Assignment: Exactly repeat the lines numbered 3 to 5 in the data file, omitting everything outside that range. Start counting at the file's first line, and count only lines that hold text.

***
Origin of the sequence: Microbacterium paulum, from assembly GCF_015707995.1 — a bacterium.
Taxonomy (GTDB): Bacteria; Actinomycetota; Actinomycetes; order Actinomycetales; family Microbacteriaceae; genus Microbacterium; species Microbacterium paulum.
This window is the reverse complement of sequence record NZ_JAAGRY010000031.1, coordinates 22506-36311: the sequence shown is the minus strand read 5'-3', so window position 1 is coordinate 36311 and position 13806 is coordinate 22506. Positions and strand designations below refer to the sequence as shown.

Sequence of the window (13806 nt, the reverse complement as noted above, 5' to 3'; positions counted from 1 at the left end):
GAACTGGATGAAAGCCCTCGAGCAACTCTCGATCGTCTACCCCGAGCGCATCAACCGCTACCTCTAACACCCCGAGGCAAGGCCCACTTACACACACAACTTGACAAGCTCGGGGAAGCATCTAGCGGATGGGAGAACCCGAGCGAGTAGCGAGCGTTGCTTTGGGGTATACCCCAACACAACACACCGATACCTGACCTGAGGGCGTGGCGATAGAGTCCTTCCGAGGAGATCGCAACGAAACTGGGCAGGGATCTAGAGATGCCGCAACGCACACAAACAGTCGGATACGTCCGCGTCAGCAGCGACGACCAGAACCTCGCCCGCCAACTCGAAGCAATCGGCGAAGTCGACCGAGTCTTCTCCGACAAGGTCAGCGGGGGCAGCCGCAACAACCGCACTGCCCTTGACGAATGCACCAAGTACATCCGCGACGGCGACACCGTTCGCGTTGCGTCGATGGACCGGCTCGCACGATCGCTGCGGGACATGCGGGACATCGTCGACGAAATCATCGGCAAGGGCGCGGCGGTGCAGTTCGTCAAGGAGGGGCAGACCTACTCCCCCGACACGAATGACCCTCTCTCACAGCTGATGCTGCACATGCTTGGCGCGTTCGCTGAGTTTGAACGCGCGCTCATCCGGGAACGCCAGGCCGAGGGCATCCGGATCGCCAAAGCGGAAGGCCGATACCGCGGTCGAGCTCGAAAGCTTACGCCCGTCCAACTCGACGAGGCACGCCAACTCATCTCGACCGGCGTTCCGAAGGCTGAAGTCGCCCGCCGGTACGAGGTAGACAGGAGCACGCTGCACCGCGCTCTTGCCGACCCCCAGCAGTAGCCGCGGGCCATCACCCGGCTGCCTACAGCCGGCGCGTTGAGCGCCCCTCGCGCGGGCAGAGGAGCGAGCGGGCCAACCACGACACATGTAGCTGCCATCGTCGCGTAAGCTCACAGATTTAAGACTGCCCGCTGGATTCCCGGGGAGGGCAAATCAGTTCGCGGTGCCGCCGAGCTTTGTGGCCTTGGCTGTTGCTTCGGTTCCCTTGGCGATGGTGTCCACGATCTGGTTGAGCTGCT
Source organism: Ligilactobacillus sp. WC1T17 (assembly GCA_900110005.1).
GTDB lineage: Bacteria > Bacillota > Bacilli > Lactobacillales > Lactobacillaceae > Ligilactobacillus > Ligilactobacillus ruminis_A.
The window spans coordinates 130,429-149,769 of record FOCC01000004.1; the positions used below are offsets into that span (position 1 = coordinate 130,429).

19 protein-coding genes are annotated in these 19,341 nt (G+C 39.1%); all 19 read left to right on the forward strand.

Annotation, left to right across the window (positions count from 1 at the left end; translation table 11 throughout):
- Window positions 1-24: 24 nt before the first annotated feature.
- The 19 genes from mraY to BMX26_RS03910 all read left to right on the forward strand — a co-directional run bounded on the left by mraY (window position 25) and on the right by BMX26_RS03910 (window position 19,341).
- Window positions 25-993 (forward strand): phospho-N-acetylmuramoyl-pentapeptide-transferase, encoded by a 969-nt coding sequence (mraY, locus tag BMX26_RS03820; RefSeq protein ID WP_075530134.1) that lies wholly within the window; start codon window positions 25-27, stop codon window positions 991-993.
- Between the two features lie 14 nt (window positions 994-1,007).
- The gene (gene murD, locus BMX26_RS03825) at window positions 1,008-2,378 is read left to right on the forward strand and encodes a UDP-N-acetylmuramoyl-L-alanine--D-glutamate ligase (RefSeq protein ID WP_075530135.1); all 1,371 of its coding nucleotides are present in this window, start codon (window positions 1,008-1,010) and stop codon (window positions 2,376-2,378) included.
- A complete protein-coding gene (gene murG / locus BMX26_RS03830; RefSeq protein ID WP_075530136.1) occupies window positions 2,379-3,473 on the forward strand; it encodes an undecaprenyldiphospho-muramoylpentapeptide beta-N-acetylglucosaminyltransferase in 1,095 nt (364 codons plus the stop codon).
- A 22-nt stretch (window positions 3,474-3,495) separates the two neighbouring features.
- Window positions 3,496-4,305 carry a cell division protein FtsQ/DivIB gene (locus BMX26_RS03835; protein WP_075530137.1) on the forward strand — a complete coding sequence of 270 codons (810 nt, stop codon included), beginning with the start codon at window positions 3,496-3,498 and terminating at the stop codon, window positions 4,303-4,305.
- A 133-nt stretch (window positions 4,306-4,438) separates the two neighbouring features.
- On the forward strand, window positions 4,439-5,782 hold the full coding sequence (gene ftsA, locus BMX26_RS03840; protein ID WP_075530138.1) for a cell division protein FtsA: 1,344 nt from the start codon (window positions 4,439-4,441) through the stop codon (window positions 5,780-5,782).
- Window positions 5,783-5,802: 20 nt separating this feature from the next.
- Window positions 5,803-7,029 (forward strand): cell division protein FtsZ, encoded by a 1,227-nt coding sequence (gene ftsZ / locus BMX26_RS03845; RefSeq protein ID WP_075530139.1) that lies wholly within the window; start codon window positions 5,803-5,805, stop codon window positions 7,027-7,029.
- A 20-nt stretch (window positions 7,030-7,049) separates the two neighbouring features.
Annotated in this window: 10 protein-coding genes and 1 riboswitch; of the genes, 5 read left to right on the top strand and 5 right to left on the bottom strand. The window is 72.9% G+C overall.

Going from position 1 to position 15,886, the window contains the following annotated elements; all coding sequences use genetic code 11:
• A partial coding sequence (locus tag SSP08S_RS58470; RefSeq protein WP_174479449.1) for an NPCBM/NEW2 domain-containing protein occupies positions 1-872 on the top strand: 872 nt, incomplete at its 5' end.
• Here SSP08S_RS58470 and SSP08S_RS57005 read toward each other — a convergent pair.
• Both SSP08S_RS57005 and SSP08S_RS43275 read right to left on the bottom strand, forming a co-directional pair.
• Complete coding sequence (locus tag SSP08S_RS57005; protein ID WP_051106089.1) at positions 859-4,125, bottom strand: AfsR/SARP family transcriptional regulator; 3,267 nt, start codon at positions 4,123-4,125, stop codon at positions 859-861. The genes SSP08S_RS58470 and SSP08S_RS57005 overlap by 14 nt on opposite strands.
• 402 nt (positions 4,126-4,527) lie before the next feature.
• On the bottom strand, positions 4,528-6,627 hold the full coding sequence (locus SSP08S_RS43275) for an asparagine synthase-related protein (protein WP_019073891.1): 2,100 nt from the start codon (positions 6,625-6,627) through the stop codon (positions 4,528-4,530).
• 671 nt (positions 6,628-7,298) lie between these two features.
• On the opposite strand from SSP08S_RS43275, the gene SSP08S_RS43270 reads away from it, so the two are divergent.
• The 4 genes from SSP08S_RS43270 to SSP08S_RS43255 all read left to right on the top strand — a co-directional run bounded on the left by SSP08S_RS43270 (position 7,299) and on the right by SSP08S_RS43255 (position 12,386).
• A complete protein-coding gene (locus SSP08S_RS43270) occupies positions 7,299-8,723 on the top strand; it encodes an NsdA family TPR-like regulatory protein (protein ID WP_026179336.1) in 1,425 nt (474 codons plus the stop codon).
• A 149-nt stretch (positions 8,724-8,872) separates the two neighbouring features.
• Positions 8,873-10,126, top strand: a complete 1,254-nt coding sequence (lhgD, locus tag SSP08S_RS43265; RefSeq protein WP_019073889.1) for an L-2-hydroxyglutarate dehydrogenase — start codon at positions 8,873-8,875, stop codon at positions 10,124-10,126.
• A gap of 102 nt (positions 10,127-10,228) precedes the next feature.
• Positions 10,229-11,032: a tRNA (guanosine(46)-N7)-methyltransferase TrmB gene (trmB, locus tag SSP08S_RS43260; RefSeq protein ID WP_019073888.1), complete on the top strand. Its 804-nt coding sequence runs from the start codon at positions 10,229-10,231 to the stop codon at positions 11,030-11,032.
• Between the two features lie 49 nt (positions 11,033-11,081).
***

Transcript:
This window is the reverse complement of sequence record NZ_JAAGRY010000031.1, coordinates 22506-36311: the sequence shown is the minus strand read 5'-3', so window position 1 is coordinate 36311 and position 13806 is coordinate 22506. Positions and strand designations below refer to the sequence as shown.

Sequence of the window (13806 nt, the reverse complement as noted above, 5' to 3'; positions counted from 1 at the left end):
GAACTGGATGAAAGCCCTCGAGCAACTCTCGATCGTCTACCCCGAGCGCATCAACCGCTACCTCTAACACCCCGAGGCAAGGCCCACTTACACACACAACTTGACAAGCTCGGGGAAGCATCTAGCGGATGGGAGAACCCGAGCGAGTAGCGAGCGTTGCTTTGGGGTATACCCCAACACAACACACCGATACCTGACCTGAGGGCGTGGCGATAGAGTCCTTCCGAGGAGATCGCAACGAAACTGGGCAGGGATCTAGAGATGCCGCAACGCACACAAACAGTCGGATACGTCCGCGTCAGCAGCGACGACCAGAACCTCGCCCGCCAACTCGAAGCAATCGGCGAAGTCGACCGAGTCTTCTCCGACAAGGTCAGCGGGGGCAGCCGCAACAACCGCACTGCCCTTGACGAATGCACCAAGTACATCCGCGACGGCGACACCGTTCGCGTTGCGTCGATGGACCGGCTCGCACGATCGCTGCGGGACATGCGGGACATCGTCGACGAAATCATCGGCAAGGGCGCGGCGGTGCAGTTCGTCAAGGAGGGGCAGACCTACTCCCCCGACACGAATGACCCTCTCTCACAGCTGATGCTGCACATGCTTGGCGCGTTCGCTGAGTTTGAACGCGCGCTCATCCGGGAACGCCAGGCCGAGGGCATCCGGATCGCCAAAGCGGAAGGCCGATACCGCGGTCGAGCTCGAAAGCTTACGCCCGTCCAACTCGACGAGGCACGCCAACTCATCTCGACCGGCGTTCCGAAGGCTGAAGTCGCCCGCCGGTACGAGGTAGACAGGAGCACGCTGCACCGCGCTCTTGCCGACCCCCAGCAGTAGCCGCGGGCCATCACCCGGCTGCCTACAGCCGGCGCGTTGAGCGCCCCTCGCGCGGGCAGAGGAGCGAGCGGGCCAACCACGACACATGTAGCTGCCATCGTCGCGTAAGCTCACAGATTTAAGACTGCCCGCTGGATTCCCGGGGAGGGCAAATCAGTTCGCGGTGCCGCCGAGCTTTGTGGCCTTGGCTGTTGCTTCGGTTCCCTTGGCGATGGTGTCCACGATCTGGTTGAGCTGCT